Fraser had done Murdoch, then still an Australian citizen, a big favour in 1981 when he passed what became known as the 'Murdoch amendment' to the broadcasting laws. This replaced a rule which prevented a television licence from being held by a non-Australian resident with one which simply disqualified non-citizens. It enabled Murdoch to retain his TV network, though when he later became a US citizen he was obliged to divest his Australian television interests.
The presentcross-media ownership rules, which Keating pushed through parliament in 1986, were aimed squarely at the main Murdoch-Packer competitors, the former Fairfax and Melbourne Herald empires, which the Labor government regarded as its real enemies.
The new rules enabled Murdoch in 1987 to take over the vast Melbourne Herald group, which his father once ran, and to achieve an unprecedented domination of Australia's newspaper industry. To the continuing discomfort of centre-left Labor MPs, who still remember his turncoat tactics against Gough Whitlam, Murdoch and Packer became embraced as business 'mates' of the Labor government during the Eighties. Bob Hawke had conveniently forgotten his old warning.
Whitlam, who remains bitter to this day over what he regards as Murdoch's betrayal, declined to comment on the transformation. Barry Jones, a former Hawke government minister and now Labor Party president, said: 'Murdoch's reactions are personal rather than political. He's impressed by movers and shakers, and distinctly unimpressed by those who seem to have run their course.' Most of Murdoch's papers have supported Labor in three of the four elections that it has won since 1983. At last year's election, with every poll predicting a Labor defeat, almost all were anti-Labor.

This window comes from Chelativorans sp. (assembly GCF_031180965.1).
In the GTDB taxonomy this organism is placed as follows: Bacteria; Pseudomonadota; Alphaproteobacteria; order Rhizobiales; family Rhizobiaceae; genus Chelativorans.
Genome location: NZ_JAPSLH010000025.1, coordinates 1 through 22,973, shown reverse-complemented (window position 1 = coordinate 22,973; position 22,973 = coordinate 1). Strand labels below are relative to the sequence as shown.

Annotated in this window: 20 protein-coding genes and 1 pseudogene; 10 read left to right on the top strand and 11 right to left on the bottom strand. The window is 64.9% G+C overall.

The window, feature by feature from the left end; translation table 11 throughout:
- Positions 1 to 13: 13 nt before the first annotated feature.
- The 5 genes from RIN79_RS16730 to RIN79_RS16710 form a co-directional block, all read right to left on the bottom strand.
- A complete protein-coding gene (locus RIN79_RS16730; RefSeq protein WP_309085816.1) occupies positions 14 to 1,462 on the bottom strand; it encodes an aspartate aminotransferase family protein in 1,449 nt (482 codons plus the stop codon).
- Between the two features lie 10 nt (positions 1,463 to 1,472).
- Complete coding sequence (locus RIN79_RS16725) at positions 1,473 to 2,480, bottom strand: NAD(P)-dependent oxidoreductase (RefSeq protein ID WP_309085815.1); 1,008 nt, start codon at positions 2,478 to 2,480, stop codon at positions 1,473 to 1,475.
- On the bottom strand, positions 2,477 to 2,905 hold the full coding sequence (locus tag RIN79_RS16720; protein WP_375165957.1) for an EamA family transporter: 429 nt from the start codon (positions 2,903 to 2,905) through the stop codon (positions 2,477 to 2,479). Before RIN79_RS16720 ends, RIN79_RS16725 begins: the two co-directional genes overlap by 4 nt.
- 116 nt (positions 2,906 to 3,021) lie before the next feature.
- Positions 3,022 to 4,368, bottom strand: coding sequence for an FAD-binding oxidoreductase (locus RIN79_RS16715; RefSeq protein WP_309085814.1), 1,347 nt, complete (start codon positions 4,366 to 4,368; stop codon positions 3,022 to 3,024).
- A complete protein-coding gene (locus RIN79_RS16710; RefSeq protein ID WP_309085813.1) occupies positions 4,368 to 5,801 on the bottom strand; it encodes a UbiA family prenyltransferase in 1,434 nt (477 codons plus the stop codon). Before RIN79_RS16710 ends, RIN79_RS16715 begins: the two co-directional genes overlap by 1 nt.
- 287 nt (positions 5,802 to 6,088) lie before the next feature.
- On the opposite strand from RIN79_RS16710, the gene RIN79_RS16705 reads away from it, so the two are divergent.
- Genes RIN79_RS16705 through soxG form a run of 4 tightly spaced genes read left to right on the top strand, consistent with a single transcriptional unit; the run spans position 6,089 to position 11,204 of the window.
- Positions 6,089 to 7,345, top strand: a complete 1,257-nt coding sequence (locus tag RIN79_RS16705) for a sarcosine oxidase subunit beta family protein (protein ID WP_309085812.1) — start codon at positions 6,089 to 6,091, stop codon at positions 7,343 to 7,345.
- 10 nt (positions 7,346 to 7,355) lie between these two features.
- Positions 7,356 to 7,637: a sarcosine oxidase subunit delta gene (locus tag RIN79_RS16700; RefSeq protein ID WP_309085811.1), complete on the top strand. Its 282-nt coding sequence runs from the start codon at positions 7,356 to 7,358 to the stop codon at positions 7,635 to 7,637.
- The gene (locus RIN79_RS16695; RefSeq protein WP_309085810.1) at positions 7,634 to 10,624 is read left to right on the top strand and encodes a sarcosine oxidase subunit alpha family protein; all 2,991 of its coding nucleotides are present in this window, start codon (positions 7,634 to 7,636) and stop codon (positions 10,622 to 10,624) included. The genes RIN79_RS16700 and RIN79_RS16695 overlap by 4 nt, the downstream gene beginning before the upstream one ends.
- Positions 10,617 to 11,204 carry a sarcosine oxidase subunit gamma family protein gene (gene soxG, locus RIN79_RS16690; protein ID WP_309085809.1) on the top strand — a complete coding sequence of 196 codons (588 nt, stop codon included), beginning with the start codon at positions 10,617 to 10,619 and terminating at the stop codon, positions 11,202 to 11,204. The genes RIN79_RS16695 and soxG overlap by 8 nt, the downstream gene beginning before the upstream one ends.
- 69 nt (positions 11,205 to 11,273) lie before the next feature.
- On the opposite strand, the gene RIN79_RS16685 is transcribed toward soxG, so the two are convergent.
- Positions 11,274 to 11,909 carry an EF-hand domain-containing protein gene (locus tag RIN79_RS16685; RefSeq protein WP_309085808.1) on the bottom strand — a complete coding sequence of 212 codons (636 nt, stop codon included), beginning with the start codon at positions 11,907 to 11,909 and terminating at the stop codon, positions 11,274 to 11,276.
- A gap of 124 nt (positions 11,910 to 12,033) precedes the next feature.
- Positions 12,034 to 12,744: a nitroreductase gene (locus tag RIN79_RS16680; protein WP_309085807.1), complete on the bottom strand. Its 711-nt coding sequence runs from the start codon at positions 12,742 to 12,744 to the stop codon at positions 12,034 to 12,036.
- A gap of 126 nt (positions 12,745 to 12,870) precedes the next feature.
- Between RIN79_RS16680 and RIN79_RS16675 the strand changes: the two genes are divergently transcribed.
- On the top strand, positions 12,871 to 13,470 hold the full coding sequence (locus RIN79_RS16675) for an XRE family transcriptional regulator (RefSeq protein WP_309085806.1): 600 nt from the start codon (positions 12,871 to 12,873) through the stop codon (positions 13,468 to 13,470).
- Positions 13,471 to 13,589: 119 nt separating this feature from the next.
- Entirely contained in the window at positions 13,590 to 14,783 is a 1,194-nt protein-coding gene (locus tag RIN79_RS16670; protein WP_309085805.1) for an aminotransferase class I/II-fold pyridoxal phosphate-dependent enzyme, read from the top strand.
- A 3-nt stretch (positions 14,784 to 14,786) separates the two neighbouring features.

Since Keating's unexpectedly comfortable election triumph last year, Murdoch's papers have been generous to Labor. Paul Chadwick, a lecturer in media law and author of the book Media Mates, believes that Murdoch's see-sawing political stances are entirely pragmatic. 'He's always been prepared to back winners just before they win, and to shift allegiances on non-ideological grounds. It's the gambler in him.' So far, this gambling instinct has got Murdoch almost anything he has ever wanted in Australia, with no government willing to risk standing in his way.
With Packer as a supporter, he is now poised to bring pressure in Australia on Conrad Black, who controls the rival Fairfax newspaper group and who has few friends in the Labor power structure in Canberra. Since Keating is once again leading opinion polls and the opposition Liberals are in disarray, no one is expecting any fresh shifts from Murdoch in the near future.